• Find a licensed builder: Any lender is going to want to know that the builder in charge of the project has the expertise to complete the home. If you have friends who have built their own homes, ask for recommendations. You can also turn to the NAHB’s directory of local home builders’ associations to find contractors in your area. Just as you would compare multiple existing homes before buying one, it’s wise to compare different builders to find the combination of price and expertise that fits your needs.
  • Get your documents together: A lender will likely ask for a contract with your builder that includes detailed pricing and plans for the project. Be sure to have references for your builder and any necessary proof of their business credentials. . You will also likely need to provide many of the same financial documents as you would for a traditional mortgage, like pay stubs and tax statements.
  • Get preapproved: Getting preapproved for a construction loan can provide a helpful understanding of how much you will be able to borrow for the project. This can be an important step to avoid paying for plans from an architect or drawing up blueprints for a home that you will not be able to afford.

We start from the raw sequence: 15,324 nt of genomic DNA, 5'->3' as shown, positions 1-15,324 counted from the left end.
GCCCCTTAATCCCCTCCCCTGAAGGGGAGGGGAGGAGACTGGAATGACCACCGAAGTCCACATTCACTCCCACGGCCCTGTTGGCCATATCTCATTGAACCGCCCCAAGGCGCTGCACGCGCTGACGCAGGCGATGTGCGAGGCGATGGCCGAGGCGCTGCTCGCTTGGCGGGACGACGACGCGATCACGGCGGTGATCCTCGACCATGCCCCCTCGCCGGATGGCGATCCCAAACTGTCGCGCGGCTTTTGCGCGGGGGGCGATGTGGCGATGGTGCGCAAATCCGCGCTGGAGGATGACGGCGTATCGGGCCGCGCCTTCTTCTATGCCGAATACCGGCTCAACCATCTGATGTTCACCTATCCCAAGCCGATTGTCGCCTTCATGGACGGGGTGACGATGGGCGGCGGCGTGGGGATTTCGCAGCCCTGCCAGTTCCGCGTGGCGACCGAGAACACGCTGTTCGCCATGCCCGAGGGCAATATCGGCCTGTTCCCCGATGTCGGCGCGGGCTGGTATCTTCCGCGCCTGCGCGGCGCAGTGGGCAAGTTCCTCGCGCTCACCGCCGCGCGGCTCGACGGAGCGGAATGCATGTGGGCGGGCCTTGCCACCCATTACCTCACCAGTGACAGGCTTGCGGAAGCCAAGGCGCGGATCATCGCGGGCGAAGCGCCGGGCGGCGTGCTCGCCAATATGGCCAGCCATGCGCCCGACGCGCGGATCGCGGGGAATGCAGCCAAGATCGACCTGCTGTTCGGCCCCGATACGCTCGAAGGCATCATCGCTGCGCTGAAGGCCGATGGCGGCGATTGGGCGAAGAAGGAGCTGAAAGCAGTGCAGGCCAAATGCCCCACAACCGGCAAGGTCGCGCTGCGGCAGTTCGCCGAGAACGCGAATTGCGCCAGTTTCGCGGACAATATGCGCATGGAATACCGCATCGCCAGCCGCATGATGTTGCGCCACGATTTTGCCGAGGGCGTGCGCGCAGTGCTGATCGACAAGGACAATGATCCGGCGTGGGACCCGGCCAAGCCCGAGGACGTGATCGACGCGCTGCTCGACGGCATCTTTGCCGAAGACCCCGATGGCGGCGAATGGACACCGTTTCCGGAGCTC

• Get homeowners insurance: Even though you may not live in the home yet, your lender will likely require a prepaid homeowners insurance policy that includes builder’s risk coverage. This way, if something happens during the construction process — the halfway-built property catches on fire, or someone vandalizes it, for example — you are protected.